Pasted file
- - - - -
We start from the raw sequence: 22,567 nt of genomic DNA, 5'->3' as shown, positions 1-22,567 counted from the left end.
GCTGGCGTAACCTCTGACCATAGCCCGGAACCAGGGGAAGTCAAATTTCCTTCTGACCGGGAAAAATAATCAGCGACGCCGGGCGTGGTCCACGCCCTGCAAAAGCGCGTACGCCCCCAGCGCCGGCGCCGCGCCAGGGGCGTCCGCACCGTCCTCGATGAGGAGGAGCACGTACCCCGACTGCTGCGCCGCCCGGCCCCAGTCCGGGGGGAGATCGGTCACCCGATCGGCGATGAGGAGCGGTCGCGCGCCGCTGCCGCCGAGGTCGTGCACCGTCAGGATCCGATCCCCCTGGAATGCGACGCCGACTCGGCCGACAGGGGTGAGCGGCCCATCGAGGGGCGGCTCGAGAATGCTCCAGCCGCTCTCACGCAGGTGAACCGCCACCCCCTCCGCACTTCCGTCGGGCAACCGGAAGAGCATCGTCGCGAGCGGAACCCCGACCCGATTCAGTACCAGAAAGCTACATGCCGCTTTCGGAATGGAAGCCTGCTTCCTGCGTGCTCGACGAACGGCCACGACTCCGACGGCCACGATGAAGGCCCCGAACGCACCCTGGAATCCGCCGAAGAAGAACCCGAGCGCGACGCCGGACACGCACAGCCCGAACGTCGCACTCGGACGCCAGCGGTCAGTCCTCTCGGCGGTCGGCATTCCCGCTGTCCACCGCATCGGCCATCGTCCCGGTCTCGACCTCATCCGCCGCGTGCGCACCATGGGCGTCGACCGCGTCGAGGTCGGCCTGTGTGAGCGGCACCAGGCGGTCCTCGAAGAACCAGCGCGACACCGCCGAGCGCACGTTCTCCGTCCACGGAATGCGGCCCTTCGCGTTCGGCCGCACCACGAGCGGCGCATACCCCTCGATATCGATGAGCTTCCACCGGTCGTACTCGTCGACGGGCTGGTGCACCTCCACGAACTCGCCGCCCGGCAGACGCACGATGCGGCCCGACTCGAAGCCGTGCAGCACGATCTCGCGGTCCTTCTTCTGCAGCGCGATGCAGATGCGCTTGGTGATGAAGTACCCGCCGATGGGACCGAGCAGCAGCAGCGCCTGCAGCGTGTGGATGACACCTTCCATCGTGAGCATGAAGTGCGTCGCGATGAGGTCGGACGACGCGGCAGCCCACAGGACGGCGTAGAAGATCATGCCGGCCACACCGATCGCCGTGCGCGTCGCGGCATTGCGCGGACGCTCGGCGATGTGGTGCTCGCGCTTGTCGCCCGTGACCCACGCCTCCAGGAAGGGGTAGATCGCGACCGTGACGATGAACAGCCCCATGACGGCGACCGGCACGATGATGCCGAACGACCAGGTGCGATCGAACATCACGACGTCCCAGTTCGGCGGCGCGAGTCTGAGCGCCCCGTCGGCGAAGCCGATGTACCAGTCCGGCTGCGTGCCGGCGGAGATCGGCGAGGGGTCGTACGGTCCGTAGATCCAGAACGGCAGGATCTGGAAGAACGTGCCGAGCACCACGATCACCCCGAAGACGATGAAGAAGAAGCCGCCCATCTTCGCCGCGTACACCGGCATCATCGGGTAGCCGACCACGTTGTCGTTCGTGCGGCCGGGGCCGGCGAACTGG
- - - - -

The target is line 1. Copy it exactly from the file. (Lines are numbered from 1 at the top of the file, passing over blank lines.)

We start from the raw sequence: 22,567 nt of genomic DNA, 5'->3' as shown, positions 1-22,567 counted from the left end.